Source: MSHA Quarterly Mine Employment & Coal Production Report
There’s been a common narrative in the political ranks that government regulations are waging a “war on coal,” and that this war is killing the coal industry (particularly in Appalachia). But the demise of coal has very little to do with government regulations and much more to do with market forces.
The reality is, the decline of eastern coal has been going on for decades. And, it is the growth in production from the Powder River Basin in Wyoming and Montana that is largely responsible. Why? That coal basin is big, close to the surface, and cheap to mine. So when rail freight costs dropped following deregulation of the railroad industry Powder River Basin coal could be shipped cheaply to areas that had previously relied on coal that was more expensive to get out of the ground, but did not have to travel as far.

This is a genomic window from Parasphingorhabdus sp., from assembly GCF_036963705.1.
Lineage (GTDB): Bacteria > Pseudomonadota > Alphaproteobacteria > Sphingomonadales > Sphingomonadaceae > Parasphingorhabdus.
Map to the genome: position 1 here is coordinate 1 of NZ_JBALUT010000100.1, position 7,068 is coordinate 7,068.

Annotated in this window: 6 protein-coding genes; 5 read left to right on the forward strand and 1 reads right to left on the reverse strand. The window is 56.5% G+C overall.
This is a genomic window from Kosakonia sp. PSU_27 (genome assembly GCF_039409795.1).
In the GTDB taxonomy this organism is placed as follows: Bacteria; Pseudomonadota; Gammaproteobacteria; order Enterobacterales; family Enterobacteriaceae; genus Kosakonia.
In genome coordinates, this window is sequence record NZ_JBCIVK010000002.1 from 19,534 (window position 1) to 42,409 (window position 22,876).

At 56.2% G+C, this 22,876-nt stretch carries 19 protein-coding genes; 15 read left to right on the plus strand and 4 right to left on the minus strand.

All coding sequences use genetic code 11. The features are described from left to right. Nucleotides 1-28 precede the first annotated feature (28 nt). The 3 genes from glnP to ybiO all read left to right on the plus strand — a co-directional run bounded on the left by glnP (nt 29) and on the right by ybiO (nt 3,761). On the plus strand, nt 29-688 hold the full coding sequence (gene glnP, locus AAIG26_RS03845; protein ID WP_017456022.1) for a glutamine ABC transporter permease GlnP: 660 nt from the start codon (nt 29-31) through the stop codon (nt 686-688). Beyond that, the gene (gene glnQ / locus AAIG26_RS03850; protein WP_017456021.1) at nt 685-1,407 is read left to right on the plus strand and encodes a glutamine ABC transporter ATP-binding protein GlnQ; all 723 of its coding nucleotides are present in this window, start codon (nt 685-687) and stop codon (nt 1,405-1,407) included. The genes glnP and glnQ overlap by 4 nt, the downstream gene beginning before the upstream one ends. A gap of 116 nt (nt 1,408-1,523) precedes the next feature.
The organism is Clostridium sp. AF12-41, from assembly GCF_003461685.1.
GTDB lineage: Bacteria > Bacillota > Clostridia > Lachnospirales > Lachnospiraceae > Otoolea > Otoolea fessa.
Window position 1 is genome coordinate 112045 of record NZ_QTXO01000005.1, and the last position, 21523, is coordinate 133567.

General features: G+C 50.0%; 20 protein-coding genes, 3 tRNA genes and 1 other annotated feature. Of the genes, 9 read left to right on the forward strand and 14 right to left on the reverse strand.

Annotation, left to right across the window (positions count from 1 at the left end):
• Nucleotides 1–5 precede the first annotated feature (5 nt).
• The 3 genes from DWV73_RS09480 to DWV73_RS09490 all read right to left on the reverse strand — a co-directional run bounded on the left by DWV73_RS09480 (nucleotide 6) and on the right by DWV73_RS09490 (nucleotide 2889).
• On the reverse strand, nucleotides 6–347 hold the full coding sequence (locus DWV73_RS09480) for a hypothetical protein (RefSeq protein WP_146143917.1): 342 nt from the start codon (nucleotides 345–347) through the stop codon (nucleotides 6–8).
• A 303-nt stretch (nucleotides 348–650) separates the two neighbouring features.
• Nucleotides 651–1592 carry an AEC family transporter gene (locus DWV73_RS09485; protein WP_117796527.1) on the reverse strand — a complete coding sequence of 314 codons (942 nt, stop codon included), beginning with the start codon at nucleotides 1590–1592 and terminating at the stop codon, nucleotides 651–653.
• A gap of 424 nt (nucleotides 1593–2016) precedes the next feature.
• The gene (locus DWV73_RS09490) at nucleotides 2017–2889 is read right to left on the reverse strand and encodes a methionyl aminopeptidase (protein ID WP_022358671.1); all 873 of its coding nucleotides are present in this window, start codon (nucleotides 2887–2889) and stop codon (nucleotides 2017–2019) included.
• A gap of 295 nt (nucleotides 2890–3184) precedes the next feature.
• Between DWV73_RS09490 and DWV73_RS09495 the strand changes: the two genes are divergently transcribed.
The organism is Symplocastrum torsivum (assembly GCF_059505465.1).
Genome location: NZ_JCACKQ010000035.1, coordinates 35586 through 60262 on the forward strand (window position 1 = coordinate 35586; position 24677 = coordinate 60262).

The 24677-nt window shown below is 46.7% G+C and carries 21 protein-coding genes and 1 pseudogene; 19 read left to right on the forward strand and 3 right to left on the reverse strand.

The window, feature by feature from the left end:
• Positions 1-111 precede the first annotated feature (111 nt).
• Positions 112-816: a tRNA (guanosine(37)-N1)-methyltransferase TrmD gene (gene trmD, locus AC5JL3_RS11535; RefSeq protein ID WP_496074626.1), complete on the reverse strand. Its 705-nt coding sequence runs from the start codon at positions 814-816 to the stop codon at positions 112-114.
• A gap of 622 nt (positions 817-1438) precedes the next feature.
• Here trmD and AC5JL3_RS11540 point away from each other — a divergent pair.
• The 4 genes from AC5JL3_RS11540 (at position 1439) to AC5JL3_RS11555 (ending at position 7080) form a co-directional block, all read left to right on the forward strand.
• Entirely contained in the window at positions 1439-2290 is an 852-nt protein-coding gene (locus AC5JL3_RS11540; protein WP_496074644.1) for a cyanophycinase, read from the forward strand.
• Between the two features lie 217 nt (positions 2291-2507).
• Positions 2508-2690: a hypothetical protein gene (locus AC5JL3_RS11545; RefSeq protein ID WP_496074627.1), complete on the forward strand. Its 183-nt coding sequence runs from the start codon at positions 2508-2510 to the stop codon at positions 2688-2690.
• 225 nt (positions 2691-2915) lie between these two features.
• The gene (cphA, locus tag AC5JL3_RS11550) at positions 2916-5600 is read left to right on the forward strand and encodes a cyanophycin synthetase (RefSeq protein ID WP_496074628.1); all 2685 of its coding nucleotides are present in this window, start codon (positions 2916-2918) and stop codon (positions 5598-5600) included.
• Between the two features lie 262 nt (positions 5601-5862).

While the growth of Powder River Basin coal has squeezed Appalachia for the last 25 years, the most recent threat to the bottom line has come from another market-driven force: cheap natural gas resulting from the “fracking revolution.” The shift toward natural gas was helped by a massive expansion in generation capacity in the early 2000’s. This meant that there were plenty of idle generators waiting for fuel prices to make their output economical—which is exactly what happened when innovations in the drilling sector made it possible to access vast natural gas resources at prices far lower than in the past. The result has been a massive shift in our electricity sector away from coal (largely at the expense of eastern coal), and toward natural gas.
Read More in “Who’s Waging The War On Coal? Not The U.S. Government” by EPIC’s Steve Cicala.